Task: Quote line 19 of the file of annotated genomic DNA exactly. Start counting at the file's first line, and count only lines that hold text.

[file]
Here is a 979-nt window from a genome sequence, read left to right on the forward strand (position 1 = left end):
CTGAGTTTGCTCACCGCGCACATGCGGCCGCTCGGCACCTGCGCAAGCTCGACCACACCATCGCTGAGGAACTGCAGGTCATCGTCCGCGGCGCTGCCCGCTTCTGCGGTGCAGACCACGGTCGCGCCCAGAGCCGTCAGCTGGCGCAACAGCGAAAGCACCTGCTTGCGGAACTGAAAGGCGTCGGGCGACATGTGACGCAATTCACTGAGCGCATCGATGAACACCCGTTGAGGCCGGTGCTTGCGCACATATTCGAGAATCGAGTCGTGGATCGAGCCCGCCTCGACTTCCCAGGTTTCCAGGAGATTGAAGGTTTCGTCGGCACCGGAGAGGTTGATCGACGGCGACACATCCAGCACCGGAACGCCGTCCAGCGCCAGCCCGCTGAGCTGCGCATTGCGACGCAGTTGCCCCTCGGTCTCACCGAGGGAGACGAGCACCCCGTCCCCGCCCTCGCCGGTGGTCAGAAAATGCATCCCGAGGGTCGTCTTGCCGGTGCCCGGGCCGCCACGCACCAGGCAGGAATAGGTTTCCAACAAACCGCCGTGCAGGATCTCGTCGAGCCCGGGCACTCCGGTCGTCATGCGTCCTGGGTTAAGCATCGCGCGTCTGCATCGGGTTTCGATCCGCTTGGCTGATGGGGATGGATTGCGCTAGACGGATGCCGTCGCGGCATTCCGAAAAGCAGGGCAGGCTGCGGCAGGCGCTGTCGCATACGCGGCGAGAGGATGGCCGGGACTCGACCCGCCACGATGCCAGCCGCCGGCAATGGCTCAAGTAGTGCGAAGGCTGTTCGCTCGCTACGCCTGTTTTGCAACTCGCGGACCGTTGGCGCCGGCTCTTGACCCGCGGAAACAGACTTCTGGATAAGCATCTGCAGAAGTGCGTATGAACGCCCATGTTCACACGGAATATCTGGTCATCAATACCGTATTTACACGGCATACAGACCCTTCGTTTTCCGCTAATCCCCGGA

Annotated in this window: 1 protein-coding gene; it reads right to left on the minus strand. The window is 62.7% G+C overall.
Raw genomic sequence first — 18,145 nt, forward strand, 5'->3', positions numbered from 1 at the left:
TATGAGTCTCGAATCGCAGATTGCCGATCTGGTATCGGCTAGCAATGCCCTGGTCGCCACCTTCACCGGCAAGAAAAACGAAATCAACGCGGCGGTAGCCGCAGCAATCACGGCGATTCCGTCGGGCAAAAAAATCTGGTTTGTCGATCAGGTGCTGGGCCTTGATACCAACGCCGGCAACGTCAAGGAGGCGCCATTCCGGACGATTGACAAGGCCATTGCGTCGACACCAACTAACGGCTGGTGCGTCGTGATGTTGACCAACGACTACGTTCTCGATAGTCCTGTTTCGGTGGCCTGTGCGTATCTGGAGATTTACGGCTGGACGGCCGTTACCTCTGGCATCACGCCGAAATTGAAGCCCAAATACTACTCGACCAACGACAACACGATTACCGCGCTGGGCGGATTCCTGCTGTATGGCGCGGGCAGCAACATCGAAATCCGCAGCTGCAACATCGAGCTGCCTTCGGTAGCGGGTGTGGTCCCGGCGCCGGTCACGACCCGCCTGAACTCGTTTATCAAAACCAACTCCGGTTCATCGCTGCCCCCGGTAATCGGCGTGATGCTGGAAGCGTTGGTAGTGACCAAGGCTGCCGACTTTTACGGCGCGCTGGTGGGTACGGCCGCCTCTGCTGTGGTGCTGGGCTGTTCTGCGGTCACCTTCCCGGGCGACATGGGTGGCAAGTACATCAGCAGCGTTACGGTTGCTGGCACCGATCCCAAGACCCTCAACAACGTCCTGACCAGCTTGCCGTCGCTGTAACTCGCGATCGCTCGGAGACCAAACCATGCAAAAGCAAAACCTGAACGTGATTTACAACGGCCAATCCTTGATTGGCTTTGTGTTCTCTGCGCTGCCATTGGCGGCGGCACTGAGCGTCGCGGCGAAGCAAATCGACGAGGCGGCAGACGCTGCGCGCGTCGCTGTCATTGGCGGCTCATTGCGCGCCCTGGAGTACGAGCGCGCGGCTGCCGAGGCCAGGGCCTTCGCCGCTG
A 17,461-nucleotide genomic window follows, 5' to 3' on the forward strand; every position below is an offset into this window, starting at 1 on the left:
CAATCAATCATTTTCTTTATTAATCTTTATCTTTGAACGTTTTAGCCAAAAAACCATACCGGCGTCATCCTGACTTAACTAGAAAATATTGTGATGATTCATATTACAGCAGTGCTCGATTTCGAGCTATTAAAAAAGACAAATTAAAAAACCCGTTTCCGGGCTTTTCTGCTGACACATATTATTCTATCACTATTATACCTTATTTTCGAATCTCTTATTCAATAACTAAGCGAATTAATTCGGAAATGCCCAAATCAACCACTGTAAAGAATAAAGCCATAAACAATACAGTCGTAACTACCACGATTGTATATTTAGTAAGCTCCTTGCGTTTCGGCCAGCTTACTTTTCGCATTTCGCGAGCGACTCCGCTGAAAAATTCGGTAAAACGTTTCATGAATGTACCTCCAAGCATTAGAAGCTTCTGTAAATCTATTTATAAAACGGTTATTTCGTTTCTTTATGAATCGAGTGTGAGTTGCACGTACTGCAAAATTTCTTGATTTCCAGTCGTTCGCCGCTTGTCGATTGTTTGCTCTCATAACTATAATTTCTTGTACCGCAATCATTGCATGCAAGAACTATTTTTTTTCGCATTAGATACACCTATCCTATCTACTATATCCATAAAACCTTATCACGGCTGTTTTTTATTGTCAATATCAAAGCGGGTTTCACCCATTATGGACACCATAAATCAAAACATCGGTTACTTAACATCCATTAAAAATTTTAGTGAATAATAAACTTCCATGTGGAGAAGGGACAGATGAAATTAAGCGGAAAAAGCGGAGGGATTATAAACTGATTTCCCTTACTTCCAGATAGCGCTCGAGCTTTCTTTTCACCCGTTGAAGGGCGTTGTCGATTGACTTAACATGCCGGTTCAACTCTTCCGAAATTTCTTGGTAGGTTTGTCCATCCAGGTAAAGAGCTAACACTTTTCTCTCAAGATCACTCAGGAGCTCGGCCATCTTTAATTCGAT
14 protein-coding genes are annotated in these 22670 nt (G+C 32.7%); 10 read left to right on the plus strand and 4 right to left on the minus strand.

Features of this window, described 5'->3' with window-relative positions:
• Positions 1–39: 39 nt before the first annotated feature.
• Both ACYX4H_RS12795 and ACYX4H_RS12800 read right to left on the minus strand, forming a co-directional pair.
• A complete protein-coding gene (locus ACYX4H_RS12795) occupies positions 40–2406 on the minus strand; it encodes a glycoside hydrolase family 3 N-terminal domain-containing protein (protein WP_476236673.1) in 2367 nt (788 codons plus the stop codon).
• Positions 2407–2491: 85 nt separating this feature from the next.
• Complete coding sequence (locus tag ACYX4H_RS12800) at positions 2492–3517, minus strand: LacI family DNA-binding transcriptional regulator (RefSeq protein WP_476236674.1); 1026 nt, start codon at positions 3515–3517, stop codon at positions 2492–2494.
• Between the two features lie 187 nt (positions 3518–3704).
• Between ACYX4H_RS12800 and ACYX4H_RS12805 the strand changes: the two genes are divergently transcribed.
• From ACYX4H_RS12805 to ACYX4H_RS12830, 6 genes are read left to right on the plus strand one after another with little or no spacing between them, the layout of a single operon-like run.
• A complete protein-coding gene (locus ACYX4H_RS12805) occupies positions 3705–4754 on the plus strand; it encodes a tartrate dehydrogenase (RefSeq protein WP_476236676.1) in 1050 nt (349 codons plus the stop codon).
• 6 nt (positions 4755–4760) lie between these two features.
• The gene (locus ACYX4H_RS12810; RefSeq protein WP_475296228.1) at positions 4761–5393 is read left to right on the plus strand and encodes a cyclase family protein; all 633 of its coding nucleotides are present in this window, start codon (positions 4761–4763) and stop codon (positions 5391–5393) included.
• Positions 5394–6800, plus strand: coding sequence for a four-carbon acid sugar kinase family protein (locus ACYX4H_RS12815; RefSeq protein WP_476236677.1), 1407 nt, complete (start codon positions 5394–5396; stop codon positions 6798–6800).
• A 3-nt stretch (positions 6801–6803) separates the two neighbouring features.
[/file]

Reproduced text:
• 6 nt (positions 4755–4760) lie between these two features.